Friday, August 14, 2009

Nourished by Christ's Body and Blood


The Spirit of John Calvin is truly with us in this season of his 500th birthday. Why else would a Disciple pastor spend so much time reflecting on Calvin's views of things -- like the Lord's Supper? The fact is, Calvin, while in no way perfect, has much to say to us on matters of great importance -- including the Lord's Table. I have always been attracted to his perspectives, especially as they were mediated in the 19th century through the Mercersberg Tradition of Schaff and Nevin. I'm nearly finished reading William Stacy Johnson's excellent little exploration of Calvin's views -- John Calvin: Reformer for the 21st Century (WJK, 2009), which offers important insights for how we might approach Calvin today.

This little introduction leads me to the point of the post -- my continued conversation about the Lord's Supper. Calvin was neither a "mere memorialist" nor did he believe that the bread and wine became in substance the body and blood of Christ. Instead, he spoke of a spiritual presence -- not so much in the elements themselves, but in the whole experience of the Table. This perspective is, I think, a useful one. The question that we're wrestling with concerns the way in which Christ is present to us in the Sacrament. Here is a section from Calvin's extended discussion of the Eucharist found in The Institutes of the Christian Religion, John McNeill, editor, (Westminster Press, 1960), Book IV, Chapter 17.

On the meaning and promise of the Supper, which includes discussion of the texts from John 6, he writes:

It is not, therefore, the chief function of the Sacrament simply and without higher consideration to extend to us the body of Christ. Rather, it is to seal and confirm that promise by which he testifies that his flesh is food indeed and his blood is drink [John 6:56], which feed us unto eternal life [John 6:55]. By this he declares himself to be the bread of life, of which he who eats will live forever [john 6:48, 50]. And to do this, the Sacrament sends us to the cross of Christ, where that promise was indeed performed and in all respects fulfilled. For we do not eat Christ duly and unto salvation unless he is crucified, when in living experience we grasp the efficacy of his death. In calling himself "the bread of life," he did not borrow that name from the Sacrament, as some wrongly interpret. Rather, he had been given as such to us by the Father and showed himself as such when, being made a sharer in our human mortality, he made us partakers in his divine immortality; when offering himself as a sacrifice, he bore our curse in himself to imbue us with his blessing; when, by his death he swallowed up and annihilated death [cf. 1 Peter 34:22, VG., and 1 Cor. 15:54]; and when , in his resurrecting, he raised up this incorruptible flesh of ours, which he had put on, to glory and incorruption [1 Cor. 15:53-54]. -- Instititutes IV:17:4]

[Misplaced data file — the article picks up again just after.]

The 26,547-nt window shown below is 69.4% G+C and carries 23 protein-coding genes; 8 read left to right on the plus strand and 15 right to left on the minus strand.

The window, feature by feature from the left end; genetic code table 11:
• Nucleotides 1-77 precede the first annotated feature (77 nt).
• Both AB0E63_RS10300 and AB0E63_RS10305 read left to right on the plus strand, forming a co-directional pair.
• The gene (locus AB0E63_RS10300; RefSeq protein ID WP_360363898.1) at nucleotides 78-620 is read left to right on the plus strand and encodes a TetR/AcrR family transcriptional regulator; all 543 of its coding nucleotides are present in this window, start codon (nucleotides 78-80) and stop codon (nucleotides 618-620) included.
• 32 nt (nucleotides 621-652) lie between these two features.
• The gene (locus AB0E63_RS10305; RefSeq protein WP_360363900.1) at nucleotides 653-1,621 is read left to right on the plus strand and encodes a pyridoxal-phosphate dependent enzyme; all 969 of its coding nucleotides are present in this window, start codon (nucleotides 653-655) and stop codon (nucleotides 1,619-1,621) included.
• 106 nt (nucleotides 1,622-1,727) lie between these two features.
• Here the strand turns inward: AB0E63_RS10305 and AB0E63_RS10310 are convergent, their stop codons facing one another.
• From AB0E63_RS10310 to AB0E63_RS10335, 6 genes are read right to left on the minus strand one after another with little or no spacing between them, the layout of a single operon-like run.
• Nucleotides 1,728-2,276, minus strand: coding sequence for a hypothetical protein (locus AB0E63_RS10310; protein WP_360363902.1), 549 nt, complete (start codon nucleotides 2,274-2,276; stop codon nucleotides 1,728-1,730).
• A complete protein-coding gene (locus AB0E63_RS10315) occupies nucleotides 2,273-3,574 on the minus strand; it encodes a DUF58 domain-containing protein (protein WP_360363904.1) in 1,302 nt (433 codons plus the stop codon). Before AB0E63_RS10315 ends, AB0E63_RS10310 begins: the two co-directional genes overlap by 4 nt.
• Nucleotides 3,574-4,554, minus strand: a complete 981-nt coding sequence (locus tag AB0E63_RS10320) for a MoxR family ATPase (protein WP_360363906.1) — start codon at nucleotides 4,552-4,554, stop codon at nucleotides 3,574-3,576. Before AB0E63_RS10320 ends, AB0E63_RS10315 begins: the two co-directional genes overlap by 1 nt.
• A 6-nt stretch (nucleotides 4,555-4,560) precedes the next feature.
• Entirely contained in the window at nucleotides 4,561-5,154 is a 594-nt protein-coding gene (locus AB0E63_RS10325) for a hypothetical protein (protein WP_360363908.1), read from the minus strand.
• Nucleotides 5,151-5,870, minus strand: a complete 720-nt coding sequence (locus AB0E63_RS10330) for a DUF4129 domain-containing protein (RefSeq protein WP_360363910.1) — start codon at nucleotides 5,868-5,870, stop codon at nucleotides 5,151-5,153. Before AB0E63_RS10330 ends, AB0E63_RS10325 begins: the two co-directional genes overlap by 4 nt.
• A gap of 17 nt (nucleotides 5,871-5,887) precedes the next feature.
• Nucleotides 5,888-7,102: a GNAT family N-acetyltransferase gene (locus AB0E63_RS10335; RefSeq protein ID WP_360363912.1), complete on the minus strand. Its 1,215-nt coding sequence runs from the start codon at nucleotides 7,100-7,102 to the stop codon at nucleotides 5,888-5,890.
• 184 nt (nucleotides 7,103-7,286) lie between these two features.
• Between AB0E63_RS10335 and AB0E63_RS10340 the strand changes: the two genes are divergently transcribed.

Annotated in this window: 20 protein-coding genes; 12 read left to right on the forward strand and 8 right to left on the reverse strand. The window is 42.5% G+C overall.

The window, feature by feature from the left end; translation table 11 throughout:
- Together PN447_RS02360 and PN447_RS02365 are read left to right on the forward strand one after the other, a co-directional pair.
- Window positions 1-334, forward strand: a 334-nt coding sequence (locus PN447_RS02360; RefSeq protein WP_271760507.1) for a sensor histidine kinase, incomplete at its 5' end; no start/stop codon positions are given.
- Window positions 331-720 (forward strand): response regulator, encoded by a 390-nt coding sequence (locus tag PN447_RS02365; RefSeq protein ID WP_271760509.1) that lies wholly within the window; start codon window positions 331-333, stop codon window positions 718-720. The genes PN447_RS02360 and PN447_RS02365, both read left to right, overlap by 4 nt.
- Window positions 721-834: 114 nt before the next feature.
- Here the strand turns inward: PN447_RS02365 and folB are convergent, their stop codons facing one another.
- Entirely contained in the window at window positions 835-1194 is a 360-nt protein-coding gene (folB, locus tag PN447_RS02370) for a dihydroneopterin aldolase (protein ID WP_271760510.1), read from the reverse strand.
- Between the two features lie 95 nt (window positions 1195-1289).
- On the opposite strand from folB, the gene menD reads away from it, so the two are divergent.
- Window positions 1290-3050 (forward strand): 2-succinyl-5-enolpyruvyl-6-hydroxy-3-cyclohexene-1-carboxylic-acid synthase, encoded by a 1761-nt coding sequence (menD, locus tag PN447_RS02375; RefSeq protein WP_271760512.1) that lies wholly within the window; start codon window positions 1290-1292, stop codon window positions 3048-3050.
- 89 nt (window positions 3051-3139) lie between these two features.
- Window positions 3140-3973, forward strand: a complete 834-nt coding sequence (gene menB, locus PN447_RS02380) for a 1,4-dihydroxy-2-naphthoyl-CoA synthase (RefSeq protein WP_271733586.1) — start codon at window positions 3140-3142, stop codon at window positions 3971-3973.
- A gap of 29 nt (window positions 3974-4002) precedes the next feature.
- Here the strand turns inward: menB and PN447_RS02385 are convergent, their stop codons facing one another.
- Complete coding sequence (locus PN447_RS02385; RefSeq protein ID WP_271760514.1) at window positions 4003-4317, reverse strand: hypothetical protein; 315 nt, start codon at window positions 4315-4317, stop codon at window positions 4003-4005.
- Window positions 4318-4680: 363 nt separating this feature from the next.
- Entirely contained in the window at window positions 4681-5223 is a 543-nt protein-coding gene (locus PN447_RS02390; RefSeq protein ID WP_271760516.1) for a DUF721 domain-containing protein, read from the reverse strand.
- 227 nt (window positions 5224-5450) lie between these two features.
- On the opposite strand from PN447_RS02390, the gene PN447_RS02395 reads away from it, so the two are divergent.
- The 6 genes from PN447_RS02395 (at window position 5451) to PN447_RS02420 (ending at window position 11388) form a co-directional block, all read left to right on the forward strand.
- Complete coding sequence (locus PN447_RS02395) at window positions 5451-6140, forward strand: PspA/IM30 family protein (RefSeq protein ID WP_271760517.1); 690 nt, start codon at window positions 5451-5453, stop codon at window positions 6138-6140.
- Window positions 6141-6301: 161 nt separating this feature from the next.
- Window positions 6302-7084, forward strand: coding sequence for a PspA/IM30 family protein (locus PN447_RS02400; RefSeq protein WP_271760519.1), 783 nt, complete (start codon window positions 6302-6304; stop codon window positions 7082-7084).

As you can see from this text, Calvin directly roots his understanding of the nourishing presence of Christ in the meal to the Cross, which is the source of salvation. There is some of Calvin's atonement theology at work here, but the point is, whatever happens in the Supper is rooted not just in the work of the Spirit, but in the cross of Christ -- to which the Supper bears witness.

2 comments:

Anonymous said...

Being a chemist, I could analyze the body of Christ (if I had a sample) compare it to a sample of bread and claim they were the same- if they were both reduced to the simplest elements. I don't think I could detect a change in the blessed bread vs unblessed.

I could see him using this example in modern times. He only asked for us to remember him as we do it, no magic, or even clergy required. Just faith that he exist(ed) in flesh and blood. More interesting, some insist he still exists as flesh and blood. That seems even more unlikely. I'd hate to wish that on Him. David Mc

John said...

I am thinking that He continues to exist, but that existence transcends flesh and blood. In First Century parlance the totality of a person was contained in his flesh and blood -- the blood being the vessel of Spirit, the body being that which could b perceived with the five senses. But Jesus is so much more than mere spirit or that which can be perceive with the senses.

And when we accept His invitation to eat his flesh and blood we are being invited to take into ourselves the totality of who He is - which transcends mere atoms.

I wonder if there is not a parallel with God breathing "life" into Adam - now Jesus seeks to infuses Himself into the lives of those who accept His invitation to the table.

John